One of my all time favorite songs.
Wes Tancred had roamed for nine years fleeing a song. He heard it everywhere he went, a ballad that told the tale of how the coward Wes Tancred had betrayed his best friend, Sam Older, shooting him in the back for the $10,000 reward and amnesty.
That was not how it happened. Older had tried to kill him and Wes struck first. The pair had rode with Quantrell during the war and had turned to robbery after. Much in the manner of Jesse James, Older had a reputation as a “Robin Hood,” although it wasn’t true. When Wes grew tired of the bloodshed and tried to leave, the falling out had happened. The ballad became very popular and he couldn’t get away from it. The funny part, although he got his pardon, he didn’t take the reward.
During his nine years of roaming, he quit wearing his gun, still carrying in his bags, and did whatever he could to get by, everything but what he knew: the newspaper business as a printer. he was John Bailey now. He’d settled in as a hostler at a stage station helping an old man named Vessner and his daughter Laura.
Things were going well until the three men rode in and he was forced to take a hand when they intended to rob the stage coming in. Vessner was bound to stop them and was killed for it. Wes was too late when he killed the three.
Time to move on again.
Sage City was where things come to a head. Two factions: the rich mayor, Jacob Fugger, his tame judge, a thuggish cattle boss, Hong Kong Smith, and his drovers, all lined up against the crusading newspaper owner and a handful of honest citizens. There wasn’t but one side Wes could take. He even gets sucked into a shooting match with Wild Bill Hickok just before he heads north to his destiny in Deadwood.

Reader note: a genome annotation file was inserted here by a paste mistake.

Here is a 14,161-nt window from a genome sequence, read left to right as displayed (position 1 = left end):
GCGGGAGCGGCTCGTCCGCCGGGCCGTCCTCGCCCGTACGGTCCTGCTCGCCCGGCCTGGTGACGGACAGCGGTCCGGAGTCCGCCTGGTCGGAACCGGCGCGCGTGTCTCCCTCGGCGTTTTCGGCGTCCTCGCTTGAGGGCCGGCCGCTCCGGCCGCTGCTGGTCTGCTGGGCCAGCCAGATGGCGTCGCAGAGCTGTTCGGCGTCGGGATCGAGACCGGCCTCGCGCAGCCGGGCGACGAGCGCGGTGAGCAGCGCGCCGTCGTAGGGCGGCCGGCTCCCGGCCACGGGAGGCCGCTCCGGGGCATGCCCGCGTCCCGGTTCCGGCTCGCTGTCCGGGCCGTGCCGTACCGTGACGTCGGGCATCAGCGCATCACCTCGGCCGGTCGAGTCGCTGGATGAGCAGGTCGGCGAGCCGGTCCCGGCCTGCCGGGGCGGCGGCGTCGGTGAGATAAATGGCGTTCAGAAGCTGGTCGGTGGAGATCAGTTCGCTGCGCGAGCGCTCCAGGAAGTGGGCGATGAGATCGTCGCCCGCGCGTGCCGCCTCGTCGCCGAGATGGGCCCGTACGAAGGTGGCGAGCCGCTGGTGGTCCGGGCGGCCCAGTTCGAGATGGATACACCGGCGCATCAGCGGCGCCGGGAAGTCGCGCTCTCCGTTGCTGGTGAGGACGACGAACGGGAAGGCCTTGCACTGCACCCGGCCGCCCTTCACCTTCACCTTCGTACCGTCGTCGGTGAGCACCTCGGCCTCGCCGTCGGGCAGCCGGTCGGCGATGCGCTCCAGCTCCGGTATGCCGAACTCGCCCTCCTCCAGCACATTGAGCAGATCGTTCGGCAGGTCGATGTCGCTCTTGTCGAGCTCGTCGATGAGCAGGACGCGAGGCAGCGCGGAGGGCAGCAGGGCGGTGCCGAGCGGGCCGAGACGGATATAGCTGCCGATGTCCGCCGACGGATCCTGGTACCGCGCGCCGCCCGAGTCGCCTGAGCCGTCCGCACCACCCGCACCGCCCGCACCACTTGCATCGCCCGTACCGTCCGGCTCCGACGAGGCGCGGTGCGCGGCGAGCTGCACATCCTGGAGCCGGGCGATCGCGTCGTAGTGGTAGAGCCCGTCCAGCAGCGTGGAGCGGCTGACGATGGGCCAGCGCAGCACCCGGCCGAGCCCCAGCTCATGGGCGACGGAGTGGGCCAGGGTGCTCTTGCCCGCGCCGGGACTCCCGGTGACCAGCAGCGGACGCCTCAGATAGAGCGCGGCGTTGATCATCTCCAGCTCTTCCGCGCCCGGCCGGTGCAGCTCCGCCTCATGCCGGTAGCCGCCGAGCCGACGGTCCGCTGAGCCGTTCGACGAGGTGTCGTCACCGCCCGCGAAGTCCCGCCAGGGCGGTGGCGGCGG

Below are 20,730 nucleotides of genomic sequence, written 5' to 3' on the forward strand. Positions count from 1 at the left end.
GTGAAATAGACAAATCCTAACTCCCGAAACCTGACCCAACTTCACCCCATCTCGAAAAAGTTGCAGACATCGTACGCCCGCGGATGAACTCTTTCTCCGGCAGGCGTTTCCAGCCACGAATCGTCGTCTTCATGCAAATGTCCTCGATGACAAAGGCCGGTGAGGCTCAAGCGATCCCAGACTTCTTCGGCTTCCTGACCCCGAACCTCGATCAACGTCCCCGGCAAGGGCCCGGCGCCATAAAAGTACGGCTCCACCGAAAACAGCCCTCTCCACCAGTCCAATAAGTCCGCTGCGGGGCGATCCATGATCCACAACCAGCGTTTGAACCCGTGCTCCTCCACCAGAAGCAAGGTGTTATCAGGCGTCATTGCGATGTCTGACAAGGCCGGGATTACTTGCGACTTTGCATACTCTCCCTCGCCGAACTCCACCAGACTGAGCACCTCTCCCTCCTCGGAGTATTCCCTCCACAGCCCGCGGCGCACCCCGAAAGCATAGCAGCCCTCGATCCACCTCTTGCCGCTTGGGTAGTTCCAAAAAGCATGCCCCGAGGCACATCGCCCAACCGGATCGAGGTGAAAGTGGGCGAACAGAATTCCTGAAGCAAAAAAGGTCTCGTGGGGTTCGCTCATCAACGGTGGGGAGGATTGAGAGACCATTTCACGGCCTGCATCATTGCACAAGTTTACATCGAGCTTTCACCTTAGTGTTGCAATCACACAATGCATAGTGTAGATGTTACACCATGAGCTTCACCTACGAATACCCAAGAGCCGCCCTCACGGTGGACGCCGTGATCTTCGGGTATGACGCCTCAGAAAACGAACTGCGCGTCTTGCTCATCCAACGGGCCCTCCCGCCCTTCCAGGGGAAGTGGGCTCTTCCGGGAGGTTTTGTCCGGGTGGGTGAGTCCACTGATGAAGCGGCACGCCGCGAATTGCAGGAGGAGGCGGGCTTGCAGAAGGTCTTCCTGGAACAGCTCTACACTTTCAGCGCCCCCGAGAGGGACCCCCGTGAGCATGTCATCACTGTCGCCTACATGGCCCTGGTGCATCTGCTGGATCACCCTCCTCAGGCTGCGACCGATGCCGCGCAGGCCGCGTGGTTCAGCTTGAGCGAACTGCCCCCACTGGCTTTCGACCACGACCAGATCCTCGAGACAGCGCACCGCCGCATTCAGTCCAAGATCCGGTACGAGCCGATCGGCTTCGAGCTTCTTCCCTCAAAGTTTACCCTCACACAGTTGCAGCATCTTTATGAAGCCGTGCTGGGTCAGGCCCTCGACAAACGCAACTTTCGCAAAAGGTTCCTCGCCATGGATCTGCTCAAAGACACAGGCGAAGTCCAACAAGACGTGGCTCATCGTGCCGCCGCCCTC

BITTER SAGE was made into a movie, TENSION AT TABLE ROCK, which starred Richard Egan as Wes Tancred and DeForest Kelly had a small part as a gunfighter.
My selection this week is another western by the creator of Mike Shayne, TWO-GUN RIO KID, published in hardcover in 1941. In fact, it lists four separate publishers before this 1954 Pocket Books edition. It has an introduction by Erle Stanley Gardner.
In his introduction, Gardner talks, and I quote:
“Indeed, there are too many areas in the world today where justice and the rights of men are constantly sacrificed to political advantage for us to be other than intensely aware of the necessity to guard them jealously.”
Considering the time of the writing, 1954, Gardner had to be speaking of the House Un-American Activities committee’s zealous pursuit of communism during that period. But that quote would certainly be relevant today in light of the last administration’s curbing of a number of our freedoms in the name of hunting down terrorism in every corner of our society.
But enough political talk.
Hugh Aiken was coming home to Arizona after three years. He wanted to clear his name and the letter he sent to his best friend, Charlie Barnes, said he finally would be able to prove he hadn’t shot the Sheriff in the back, if only he was given time before being shot or lynched. The wanted posters said $10,000 Dead or Alive. He wanted Barnes to meet him at the deserted Bar L ranch which he intended to use for a headquarters/hideout in a week.